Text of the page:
“There was loss of life, loss of property which were all tragedies when you looked at
that… but the end result of that was it created an ecological condition we saw the warbler
respond to. Those things we learned from that wildfire made our current management
strategy very successful.”


That strategy involves state and federal agencies working together under the Endangered
Species Act to control predators and create warbler habitat by clear-cutting and
reforestation. The goal is to replicate conditions once created naturally by wildfire.


After the Mack Lake disaster, researchers realized much larger managed habitat areas
were needed. Today, 150,000 acres of state and federal land have been identified as
potential habitat. It’s a massive, multi-million dollar effort and not everybody likes it.


(store ambience)


Linda Gordert and her husband own Northern Sporting Goods in Mio, the heart of
warbler country. She says folks resent the warbler program because it restricts access to
the state and national forests.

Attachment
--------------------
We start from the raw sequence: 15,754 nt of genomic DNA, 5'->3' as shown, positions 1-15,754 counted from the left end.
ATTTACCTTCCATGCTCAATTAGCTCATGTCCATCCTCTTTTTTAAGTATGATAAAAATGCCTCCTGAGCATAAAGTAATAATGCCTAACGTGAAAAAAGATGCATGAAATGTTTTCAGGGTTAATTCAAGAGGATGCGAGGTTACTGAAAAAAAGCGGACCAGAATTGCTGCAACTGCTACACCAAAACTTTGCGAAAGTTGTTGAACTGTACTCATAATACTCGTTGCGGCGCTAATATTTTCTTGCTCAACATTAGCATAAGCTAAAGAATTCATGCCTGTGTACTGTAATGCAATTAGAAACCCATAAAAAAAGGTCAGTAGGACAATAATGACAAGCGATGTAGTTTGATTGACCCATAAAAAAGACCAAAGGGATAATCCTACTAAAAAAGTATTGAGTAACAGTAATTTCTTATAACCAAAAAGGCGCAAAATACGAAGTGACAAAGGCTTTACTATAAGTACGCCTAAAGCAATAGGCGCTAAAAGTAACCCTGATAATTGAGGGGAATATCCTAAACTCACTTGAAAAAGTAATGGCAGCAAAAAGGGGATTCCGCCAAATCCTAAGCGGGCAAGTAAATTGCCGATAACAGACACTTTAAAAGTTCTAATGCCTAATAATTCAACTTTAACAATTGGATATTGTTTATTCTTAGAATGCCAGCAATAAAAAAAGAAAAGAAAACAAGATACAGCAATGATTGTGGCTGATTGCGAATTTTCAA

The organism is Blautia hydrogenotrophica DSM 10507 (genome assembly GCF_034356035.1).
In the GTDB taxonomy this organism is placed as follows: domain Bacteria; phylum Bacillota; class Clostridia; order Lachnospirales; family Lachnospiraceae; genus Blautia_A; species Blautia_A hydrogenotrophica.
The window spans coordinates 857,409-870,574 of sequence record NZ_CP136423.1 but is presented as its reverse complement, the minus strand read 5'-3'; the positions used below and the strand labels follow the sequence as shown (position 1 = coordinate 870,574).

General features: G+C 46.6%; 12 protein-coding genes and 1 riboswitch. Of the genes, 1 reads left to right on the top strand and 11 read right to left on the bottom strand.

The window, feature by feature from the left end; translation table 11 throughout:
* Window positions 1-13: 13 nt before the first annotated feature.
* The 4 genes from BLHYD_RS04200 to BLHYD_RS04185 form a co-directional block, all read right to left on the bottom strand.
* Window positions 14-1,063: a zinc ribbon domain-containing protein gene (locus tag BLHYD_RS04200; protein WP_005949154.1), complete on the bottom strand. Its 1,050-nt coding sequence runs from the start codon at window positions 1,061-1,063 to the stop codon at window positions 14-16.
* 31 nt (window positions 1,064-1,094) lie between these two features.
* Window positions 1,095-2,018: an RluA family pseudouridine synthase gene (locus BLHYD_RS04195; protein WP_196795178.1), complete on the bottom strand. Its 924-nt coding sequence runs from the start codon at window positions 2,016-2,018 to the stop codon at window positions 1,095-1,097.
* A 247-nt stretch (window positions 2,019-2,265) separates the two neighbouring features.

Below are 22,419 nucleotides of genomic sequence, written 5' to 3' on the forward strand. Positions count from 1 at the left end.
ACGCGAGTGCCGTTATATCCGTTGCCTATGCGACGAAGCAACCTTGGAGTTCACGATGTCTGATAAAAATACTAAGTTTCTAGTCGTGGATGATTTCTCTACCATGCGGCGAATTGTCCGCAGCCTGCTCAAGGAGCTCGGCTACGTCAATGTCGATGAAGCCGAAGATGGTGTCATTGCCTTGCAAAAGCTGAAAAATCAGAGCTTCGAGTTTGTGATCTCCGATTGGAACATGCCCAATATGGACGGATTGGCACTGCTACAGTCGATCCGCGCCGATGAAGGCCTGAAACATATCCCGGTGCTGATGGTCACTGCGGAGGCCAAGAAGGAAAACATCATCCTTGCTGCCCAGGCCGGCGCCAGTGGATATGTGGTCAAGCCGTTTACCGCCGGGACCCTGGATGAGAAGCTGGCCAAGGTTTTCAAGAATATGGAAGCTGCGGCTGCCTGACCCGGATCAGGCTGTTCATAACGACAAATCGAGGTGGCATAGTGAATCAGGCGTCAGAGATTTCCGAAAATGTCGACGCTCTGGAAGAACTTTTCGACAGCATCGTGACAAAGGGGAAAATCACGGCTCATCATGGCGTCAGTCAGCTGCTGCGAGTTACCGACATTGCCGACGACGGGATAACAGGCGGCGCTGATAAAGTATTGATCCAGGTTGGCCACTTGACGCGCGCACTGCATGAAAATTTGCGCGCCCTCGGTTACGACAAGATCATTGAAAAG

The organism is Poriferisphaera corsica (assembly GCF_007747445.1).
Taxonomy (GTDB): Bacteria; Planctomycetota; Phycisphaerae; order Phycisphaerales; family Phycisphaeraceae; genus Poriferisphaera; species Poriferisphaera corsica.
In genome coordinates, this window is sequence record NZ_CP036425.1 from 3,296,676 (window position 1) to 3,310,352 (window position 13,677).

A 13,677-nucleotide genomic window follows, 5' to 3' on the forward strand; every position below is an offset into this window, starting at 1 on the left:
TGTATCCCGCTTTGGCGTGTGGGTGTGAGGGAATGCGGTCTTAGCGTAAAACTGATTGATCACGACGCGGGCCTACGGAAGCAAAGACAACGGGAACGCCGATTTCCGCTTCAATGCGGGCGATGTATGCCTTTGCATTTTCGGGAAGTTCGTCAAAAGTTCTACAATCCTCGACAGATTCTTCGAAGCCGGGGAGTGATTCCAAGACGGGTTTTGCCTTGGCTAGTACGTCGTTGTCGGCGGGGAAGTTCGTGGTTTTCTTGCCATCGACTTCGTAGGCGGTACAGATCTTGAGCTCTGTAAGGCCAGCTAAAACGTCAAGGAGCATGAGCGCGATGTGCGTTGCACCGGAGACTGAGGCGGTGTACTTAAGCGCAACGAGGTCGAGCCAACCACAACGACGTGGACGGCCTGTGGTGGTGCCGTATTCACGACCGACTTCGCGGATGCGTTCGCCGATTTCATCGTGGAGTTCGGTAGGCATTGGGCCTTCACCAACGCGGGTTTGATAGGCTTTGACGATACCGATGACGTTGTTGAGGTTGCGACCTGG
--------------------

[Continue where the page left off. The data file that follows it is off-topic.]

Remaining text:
“More complaints from hunters and just everybody… when they come in and say you
can’t go into this area because it’s Kirtland Warbler management area. They’re taking up
thousands and thousands of more acres of this because of the Kirtland management area
and that’s the complaints we hear.”


The bird supporters counter the warbler benefits the region. The forestry program
generates jobs and revenue and a yearly Kirtland’s Warbler Festival attracts thousands for
a glimpse of the rare, pretty songbird. But there will always be competition for the land.
And the recovery team says it needs more acreage, not less, to replace habitat as it
matures and becomes unsuitable for the bird.


(Warbler sings)


His scope still on the warbler, Joe Gomola says some worry about the danger of a fire
like the Mack Lake burn, happening again in the flammable jack pine they now plant.


“But it’s part of the ecosystem that was here before us…same with the Kirtland’s and
we’re charged with managing habitat for this endangered species. And that’s what we’re
doing. (SE: “Is that the same bird?”) Same bird. We’re probably close to the center of
his territory, he’s made almost a full circle around us.”


This year’s census found 1,340 singing males—a record that has started talk of eventually